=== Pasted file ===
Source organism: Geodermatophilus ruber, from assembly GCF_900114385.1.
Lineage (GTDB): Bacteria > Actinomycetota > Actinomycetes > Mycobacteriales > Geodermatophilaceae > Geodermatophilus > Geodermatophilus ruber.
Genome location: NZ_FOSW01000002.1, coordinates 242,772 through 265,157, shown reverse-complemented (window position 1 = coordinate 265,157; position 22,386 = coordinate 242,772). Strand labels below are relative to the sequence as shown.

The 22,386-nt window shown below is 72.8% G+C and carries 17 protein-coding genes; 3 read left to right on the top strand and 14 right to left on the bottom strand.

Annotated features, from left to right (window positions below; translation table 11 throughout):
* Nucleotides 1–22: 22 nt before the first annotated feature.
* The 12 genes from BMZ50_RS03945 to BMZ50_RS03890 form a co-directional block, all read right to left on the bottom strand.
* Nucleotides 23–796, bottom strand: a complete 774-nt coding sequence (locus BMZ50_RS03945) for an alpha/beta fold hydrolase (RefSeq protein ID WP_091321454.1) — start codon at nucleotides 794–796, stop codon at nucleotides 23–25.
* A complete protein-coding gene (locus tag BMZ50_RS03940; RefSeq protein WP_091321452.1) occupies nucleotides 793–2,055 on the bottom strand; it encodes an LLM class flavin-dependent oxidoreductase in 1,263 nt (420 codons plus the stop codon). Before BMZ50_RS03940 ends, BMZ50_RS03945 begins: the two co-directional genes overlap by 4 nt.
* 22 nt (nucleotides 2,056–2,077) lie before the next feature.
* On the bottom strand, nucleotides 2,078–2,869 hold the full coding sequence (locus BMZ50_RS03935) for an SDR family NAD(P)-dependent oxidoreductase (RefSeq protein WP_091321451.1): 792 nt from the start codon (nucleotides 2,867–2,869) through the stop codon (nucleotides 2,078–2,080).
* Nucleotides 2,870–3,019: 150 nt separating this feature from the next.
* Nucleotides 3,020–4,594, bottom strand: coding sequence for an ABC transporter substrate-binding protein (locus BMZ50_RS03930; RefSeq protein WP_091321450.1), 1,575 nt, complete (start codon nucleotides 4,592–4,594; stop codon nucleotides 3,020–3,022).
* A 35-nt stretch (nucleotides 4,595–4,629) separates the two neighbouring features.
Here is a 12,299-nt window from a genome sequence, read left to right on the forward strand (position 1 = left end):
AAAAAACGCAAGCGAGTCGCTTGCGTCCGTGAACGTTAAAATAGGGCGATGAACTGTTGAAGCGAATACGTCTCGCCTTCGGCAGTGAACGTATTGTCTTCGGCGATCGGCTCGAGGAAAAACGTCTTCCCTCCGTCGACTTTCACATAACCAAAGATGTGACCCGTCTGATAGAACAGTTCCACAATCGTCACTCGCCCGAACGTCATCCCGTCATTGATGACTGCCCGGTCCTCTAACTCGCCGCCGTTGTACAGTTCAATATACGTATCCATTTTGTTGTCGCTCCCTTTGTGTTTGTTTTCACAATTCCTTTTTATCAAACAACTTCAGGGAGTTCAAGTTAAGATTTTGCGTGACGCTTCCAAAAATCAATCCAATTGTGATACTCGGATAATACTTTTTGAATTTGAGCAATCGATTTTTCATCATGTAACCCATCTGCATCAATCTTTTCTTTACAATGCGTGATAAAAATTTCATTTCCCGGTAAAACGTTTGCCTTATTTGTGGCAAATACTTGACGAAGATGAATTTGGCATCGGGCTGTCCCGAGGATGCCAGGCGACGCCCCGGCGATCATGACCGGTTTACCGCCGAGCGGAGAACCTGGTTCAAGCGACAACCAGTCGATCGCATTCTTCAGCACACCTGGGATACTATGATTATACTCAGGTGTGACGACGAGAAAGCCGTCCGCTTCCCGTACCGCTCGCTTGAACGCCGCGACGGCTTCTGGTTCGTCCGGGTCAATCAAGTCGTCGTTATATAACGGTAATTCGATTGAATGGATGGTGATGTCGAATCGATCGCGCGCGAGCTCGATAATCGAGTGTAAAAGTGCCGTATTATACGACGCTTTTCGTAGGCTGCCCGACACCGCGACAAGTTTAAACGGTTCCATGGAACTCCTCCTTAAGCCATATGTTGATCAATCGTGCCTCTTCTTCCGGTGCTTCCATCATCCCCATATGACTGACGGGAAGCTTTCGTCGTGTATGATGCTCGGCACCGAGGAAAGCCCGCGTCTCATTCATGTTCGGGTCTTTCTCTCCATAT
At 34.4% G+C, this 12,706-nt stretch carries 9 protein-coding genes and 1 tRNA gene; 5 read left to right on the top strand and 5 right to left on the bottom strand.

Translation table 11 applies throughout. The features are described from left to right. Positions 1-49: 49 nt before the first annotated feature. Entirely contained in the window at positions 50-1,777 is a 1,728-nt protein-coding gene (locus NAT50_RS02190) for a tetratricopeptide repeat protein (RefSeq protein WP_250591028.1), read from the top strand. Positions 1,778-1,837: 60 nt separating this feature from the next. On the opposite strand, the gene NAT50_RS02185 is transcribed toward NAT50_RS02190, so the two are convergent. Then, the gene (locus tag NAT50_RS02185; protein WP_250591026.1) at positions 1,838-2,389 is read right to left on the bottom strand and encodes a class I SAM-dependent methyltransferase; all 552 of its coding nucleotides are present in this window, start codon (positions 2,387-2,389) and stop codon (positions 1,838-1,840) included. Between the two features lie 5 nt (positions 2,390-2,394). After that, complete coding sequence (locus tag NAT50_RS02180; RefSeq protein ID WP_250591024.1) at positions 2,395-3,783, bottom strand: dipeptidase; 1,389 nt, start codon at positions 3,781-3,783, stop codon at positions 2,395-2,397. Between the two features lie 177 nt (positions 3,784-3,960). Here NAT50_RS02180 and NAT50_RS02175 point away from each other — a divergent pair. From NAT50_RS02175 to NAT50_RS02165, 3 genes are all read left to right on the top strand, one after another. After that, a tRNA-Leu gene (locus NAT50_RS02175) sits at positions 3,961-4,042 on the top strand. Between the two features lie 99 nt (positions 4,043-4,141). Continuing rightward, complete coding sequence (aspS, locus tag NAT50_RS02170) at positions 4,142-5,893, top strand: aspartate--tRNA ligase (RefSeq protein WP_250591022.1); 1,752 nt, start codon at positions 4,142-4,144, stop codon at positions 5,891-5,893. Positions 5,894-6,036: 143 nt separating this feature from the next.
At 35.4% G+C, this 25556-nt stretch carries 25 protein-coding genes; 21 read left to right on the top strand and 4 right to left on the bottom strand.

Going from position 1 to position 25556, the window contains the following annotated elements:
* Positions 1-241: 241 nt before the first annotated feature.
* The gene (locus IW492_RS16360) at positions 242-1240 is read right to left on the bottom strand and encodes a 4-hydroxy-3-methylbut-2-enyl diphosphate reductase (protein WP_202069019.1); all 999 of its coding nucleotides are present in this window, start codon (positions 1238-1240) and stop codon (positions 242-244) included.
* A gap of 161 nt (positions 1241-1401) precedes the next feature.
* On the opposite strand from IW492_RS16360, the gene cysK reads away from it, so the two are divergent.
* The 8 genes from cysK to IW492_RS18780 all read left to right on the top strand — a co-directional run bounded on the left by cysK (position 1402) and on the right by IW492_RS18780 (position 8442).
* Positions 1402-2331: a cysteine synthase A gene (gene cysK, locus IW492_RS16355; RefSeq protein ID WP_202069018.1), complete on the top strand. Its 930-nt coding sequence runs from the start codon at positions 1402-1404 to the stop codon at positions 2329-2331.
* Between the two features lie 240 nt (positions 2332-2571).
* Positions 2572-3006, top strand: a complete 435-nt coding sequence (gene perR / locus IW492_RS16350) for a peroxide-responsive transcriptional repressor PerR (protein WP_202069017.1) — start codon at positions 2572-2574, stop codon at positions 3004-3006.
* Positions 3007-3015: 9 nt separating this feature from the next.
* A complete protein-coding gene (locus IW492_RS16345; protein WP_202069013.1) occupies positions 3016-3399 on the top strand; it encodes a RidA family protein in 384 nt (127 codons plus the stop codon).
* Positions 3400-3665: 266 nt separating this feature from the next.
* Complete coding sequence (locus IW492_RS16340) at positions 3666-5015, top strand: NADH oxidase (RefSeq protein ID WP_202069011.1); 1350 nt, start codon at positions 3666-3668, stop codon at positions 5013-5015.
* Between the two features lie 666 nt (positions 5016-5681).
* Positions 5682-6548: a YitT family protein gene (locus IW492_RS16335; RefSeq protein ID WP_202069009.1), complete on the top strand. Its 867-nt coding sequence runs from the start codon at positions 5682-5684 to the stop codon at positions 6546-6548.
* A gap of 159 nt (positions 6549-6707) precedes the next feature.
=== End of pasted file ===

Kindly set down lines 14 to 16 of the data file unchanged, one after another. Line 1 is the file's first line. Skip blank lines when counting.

* A 35-nt stretch (nucleotides 4,595–4,629) separates the two neighbouring features.
Here is a 12,299-nt window from a genome sequence, read left to right on the forward strand (position 1 = left end):
AAAAAACGCAAGCGAGTCGCTTGCGTCCGTGAACGTTAAAATAGGGCGATGAACTGTTGAAGCGAATACGTCTCGCCTTCGGCAGTGAACGTATTGTCTTCGGCGATCGGCTCGAGGAAAAACGTCTTCCCTCCGTCGACTTTCACATAACCAAAGATGTGACCCGTCTGATAGAACAGTTCCACAATCGTCACTCGCCCGAACGTCATCCCGTCATTGATGACTGCCCGGTCCTCTAACTCGCCGCCGTTGTACAGTTCAATATACGTATCCATTTTGTTGTCGCTCCCTTTGTGTTTGTTTTCACAATTCCTTTTTATCAAACAACTTCAGGGAGTTCAAGTTAAGATTTTGCGTGACGCTTCCAAAAATCAATCCAATTGTGATACTCGGATAATACTTTTTGAATTTGAGCAATCGATTTTTCATCATGTAACCCATCTGCATCAATCTTTTCTTTACAATGCGTGATAAAAATTTCATTTCCCGGTAAAACGTTTGCCTTATTTGTGGCAAATACTTGACGAAGATGAATTTGGCATCGGGCTGTCCCGAGGATGCCAGGCGACGCCCCGGCGATCATGACCGGTTTACCGCCGAGCGGAGAACCTGGTTCAAGCGACAACCAGTCGATCGCATTCTTCAGCACACCTGGGATACTATGATTATACTCAGGTGTGACGACGAGAAAGCCGTCCGCTTCCCGTACCGCTCGCTTGAACGCCGCGACGGCTTCTGGTTCGTCCGGGTCAATCAAGTCGTCGTTATATAACGGTAATTCGATTGAATGGATGGTGATGTCGAATCGATCGCGCGCGAGCTCGATAATCGAGTGTAAAAGTGCCGTATTATACGACGCTTTTCGTAGGCTGCCCGACACCGCGACAAGTTTAAACGGTTCCATGGAACTCCTCCTTAAGCCATATGTTGATCAATCGTGCCTCTTCTTCCGGTGCTTCCATCATCCCCATATGACTGACGGGAAGCTTTCGTCGTGTATGATGCTCGGCACCGAGGAAAGCCCGCGTCTCATTCATGTTCGGGTCTTTCTCTCCATAT